Some professional advice
Dear Editor:In January 2001, the Aspen Historical Society participated in the Museum Assessment Program (MAP) conducted by the American Association of Museums. Specifically, the Aspen Historical Society participated in a MAP III Public Dimension Assessment. The MAP III Public Dimension Assessment looks at how the public perceives a museum, and the experience the public has when it comes into contact with that museum. The MAP process is a vigorous one including a self-evaluation, a site visit by two museum professionals, and a written report evaluating the institution’s public perception with suggestions on how that perception can be improved. Throughout the process the peer reviewers assess all aspects of the museum’s operations that impact on the public experience including governance, budgets, staff, collections, programs (both public and school), and the physical structure(s) of the museum. I was joined by Mary Allman of the Littleton (Colorado) Historical Museum as the second peer reviewer. Ms. Allman subsequently went on to become the director of the Kansas State Historical Society.Those of us who regularly perform MAP assessments around the country become very familiar with the institutions we evaluate. It is critical we remain objective while at the same time we follow with interest the successes and failures of the institutions, always wishing them the best.[Recently] an article about your historical society appeared in The Aspen Times, and was brought to my attention by another colleague in the Washington, D.C., area. I decided to contact the new director, Georgia Hanson, for more details.As a museum professional with 35 years of experience in the field, I would like to congratulate the society for taking steps toward a long and stable future. Our report four years ago encouraged the AHS staff and the previous board of trustees to work toward a steady income flow including securing public funding. It is important to move away from a situation where contributed income is the primary source for the institution’s cash flow. The standard formula of one-third contributions, one-third earned income, and one-third public funds is an important goal for museums to seek and achieve.I am pleased to see the proposal before the community, and support this important step toward your historical society’s enduring future as it continues to collect, preserve and interpret the rich history of Aspen and the Roaring Fork Valley.Donald P. ZurisHead curator, Corpus Christi Museum of Science and HistoryCorpus Christi, Texas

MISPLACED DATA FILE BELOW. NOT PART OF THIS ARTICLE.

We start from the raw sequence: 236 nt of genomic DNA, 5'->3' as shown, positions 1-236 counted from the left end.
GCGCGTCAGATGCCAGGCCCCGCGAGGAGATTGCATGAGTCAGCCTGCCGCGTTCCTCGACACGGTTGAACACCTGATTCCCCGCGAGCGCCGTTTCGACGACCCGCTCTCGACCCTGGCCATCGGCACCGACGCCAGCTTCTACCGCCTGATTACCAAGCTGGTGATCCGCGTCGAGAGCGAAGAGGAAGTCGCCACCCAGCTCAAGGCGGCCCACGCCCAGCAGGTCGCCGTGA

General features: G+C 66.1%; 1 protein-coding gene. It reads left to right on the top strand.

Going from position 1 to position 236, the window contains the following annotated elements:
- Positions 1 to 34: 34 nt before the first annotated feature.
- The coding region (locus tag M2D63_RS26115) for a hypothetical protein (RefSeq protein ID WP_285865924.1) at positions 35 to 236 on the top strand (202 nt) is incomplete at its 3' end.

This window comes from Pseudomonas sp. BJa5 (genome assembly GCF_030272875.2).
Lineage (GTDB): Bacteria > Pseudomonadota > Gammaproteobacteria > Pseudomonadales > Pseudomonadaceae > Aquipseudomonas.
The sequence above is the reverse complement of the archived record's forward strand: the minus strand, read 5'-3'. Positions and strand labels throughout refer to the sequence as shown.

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Three longtime residents of the lower Roaring Fork Valley talk about the sinking feeling that built Monday and Tuesday as the Grizzly Creek Fire grew. They are hoping the threat to their neighborhoods has passed.